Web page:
Similar to the CloudFormation templates, the Ansible roles require no modifications. Most of the project’s parameters are decoupled from the code and stored in Parameter Store or CodeBuild buildspec files (discussed next). The few parameters found in the roles, in the defaults/main.yml files are neither account- or environment-specific.

Ansible Playbooks

The roles will be called by our Ansible Playbooks. There is a create and a delete set of tasks for the cfn_network and cfn_compute roles. Either create or delete tasks are accessible through the role, using the main.yml file and referencing the create or delete Ansible Tags.

---
- import_tasks: create.yml
  tags:
    - create

- import_tasks: delete.yml
  tags:
    - delete

Below, we see the create tasks for the cfn_network role, create.yml, referenced above by main.yml. The use of the cloudcormation module in the first task allows us to create or delete AWS CloudFormation stacks and demonstrates the real power of Ansible—the ability to execute complex AWS resource provisioning, by extending its core functionality via a module. By switching the Cloud module, we could just as easily provision resources on Google Cloud, Azure, AliCloud, OpenStack, or VMWare, to name but a few.

---
- name: create a stack, pass in the template via an S3 URL
  cloudformation:
    stack_name: "{{ stack_name }}"
    state: present
    region: "{{ lookup('env','AWS_REGION') }}"
    disable_rollback: false
    template_url: "{{ lookup('env','TEMPLATE_URL') }}"
    template_parameters:
      VpcCIDR: "{{ lookup('env','VPC_CIDR') }}"
      PublicSubnet1CIDR: "{{ lookup('env','PUBLIC_SUBNET_1_CIDR') }}"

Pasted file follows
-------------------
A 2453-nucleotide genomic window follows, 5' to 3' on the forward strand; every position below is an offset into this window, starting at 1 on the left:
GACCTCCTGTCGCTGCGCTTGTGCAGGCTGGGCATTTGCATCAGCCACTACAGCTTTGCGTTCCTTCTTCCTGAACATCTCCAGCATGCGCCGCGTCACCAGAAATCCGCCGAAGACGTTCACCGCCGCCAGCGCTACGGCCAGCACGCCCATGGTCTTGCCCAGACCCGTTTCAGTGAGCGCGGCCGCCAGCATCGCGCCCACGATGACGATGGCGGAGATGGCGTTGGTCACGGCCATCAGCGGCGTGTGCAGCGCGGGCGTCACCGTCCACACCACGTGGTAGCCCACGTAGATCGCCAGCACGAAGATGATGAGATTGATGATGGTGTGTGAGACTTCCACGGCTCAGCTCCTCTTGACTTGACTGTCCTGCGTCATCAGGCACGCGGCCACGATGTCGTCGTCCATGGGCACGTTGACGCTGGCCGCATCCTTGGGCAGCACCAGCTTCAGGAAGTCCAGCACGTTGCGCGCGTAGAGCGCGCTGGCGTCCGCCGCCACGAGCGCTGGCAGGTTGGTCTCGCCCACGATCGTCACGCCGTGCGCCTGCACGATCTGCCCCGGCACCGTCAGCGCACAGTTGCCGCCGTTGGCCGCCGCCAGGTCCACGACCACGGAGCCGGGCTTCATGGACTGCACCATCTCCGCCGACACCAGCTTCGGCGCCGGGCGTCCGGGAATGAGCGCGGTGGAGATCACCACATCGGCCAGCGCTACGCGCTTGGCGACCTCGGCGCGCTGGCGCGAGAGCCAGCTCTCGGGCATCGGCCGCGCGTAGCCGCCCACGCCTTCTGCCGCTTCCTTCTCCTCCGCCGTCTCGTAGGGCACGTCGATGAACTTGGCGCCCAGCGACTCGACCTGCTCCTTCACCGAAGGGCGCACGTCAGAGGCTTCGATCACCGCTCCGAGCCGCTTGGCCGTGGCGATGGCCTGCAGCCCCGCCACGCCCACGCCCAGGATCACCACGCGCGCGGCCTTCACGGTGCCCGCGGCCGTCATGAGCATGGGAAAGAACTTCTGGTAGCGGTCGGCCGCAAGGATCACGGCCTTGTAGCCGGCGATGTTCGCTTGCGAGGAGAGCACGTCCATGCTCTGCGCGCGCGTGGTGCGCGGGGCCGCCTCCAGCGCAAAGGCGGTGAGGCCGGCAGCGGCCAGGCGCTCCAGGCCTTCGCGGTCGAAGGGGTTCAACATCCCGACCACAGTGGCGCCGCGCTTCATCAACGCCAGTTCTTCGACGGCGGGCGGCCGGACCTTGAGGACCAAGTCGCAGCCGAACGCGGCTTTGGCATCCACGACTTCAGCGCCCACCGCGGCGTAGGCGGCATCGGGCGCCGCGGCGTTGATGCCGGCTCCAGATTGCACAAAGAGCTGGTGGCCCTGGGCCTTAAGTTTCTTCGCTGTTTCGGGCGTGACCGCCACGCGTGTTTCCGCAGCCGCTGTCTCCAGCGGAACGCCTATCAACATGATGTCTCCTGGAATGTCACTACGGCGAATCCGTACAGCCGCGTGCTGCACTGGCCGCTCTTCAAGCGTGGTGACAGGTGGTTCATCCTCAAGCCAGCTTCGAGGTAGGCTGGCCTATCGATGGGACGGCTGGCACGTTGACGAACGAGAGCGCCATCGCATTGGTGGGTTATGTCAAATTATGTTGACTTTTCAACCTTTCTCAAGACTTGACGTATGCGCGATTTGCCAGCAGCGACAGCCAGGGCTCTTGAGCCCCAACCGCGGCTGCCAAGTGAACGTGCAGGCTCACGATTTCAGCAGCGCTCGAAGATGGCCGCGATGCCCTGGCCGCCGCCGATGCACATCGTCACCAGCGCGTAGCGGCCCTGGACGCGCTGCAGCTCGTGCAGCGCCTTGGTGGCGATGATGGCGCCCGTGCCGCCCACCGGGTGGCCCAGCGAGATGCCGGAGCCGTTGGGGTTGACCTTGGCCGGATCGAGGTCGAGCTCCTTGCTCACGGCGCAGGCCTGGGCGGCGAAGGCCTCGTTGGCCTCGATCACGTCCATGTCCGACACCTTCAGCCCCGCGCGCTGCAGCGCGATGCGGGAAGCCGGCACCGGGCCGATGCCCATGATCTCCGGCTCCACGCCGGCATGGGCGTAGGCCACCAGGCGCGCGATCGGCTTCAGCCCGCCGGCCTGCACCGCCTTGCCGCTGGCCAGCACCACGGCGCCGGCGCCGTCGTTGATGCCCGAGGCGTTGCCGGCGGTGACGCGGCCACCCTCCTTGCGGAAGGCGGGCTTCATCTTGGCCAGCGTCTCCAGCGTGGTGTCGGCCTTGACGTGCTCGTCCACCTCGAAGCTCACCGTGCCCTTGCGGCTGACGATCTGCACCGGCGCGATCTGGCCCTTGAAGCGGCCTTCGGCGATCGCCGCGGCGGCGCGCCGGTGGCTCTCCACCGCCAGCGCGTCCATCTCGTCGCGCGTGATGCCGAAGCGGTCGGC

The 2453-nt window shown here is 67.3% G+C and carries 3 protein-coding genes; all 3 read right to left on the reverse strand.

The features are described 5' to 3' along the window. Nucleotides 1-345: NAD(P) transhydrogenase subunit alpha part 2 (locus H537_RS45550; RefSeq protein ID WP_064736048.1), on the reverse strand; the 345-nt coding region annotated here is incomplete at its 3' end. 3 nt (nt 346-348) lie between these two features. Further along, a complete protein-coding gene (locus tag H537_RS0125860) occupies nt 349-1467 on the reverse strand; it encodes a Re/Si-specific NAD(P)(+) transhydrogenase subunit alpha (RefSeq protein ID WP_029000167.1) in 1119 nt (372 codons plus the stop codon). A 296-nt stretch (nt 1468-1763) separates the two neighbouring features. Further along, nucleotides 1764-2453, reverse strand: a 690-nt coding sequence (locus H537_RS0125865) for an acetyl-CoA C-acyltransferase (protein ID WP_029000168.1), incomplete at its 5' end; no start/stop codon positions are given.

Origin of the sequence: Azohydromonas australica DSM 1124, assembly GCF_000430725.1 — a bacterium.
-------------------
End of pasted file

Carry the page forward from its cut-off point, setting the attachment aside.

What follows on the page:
PublicSubnet2CIDR: "{{ lookup('env','PUBLIC_SUBNET_2_CIDR') }}"
      PrivateSubnet1CIDR: "{{ lookup('env','PRIVATE_SUBNET_1_CIDR') }}"
      PrivateSubnet2CIDR: "{{ lookup('env','PRIVATE_SUBNET_2_CIDR') }}"
      TagEnv: "{{ lookup('env','TAG_ENVIRONMENT') }}"
    tags:
      Stack: "{{ stack_name }}"

The CloudFormation parameters in the above task are mainly derived from environment variables, whose values were retrieved from the Parameter Store by CodeBuild and set in the environment. We obtain these external values using Ansible’s Lookup Plugins. The stack_name variable’s value is derived from the role’s defaults/main.yml file. The task variables use the Python Jinja2 templating system style of encoding.

variables

The associated Ansible Playbooks, which call the tasks, are located in the playbooks directory, as shown previously in the tree view. The playbooks define a few required parameters, like where the list of hosts will be derived and calls the appropriate roles. For our simple demonstration, only a single role is called per playbook. Typically, in a larger project, you would call multiple roles from a single playbook. Below, we see the Network playbook, playbooks/10_cfn_network.yml, which calls the cfn_network role.

---
- name: Provision VPC and Subnets
  hosts: localhost
  connection: local
  gather_facts: False

  roles:
    - role: cfn_network

Dynamic Inventory

Another principal feature of Ansible is demonstrated in the Web Server Configuration playbook, playbooks/30_web_config.yml, shown below. Note the hosts to which we want to deploy and configure Apache HTTP Server is based on an AWS tag value, indicated by the reference to tag_Group_webservers. This indirectly refers to an AWS tag, named Group, with the value of webservers, which was applied to our EC2 hosts by CloudFormation. The ability to generate a Dynamic Inventory, using a dynamic external inventory system, is a key feature of Ansible.

---
- name: Configure Apache Web Servers
  hosts: tag_Group_webservers
  gather_facts: False
  become: yes
  become_method: sudo

  roles:
    - role: httpd

To generate a dynamic inventory of EC2 hosts, we are using the Ansible AWS EC2 Dynamic Inventory script, inventories/ec2.py and inventories/ec2.ini files. The script dynamically queries AWS for all the EC2 hosts containing specific AWS tags, belonging to a particular Security Group, Region, Availability Zone, and so forth.

I have customized the AWS EC2 Dynamic Inventory script’s configuration in the inventories/aws_ec2.yml file. Amongst other configuration items, the file defines  keyed_groups. This instructs the script to inventory EC2 hosts according to their unique AWS tags and tag values.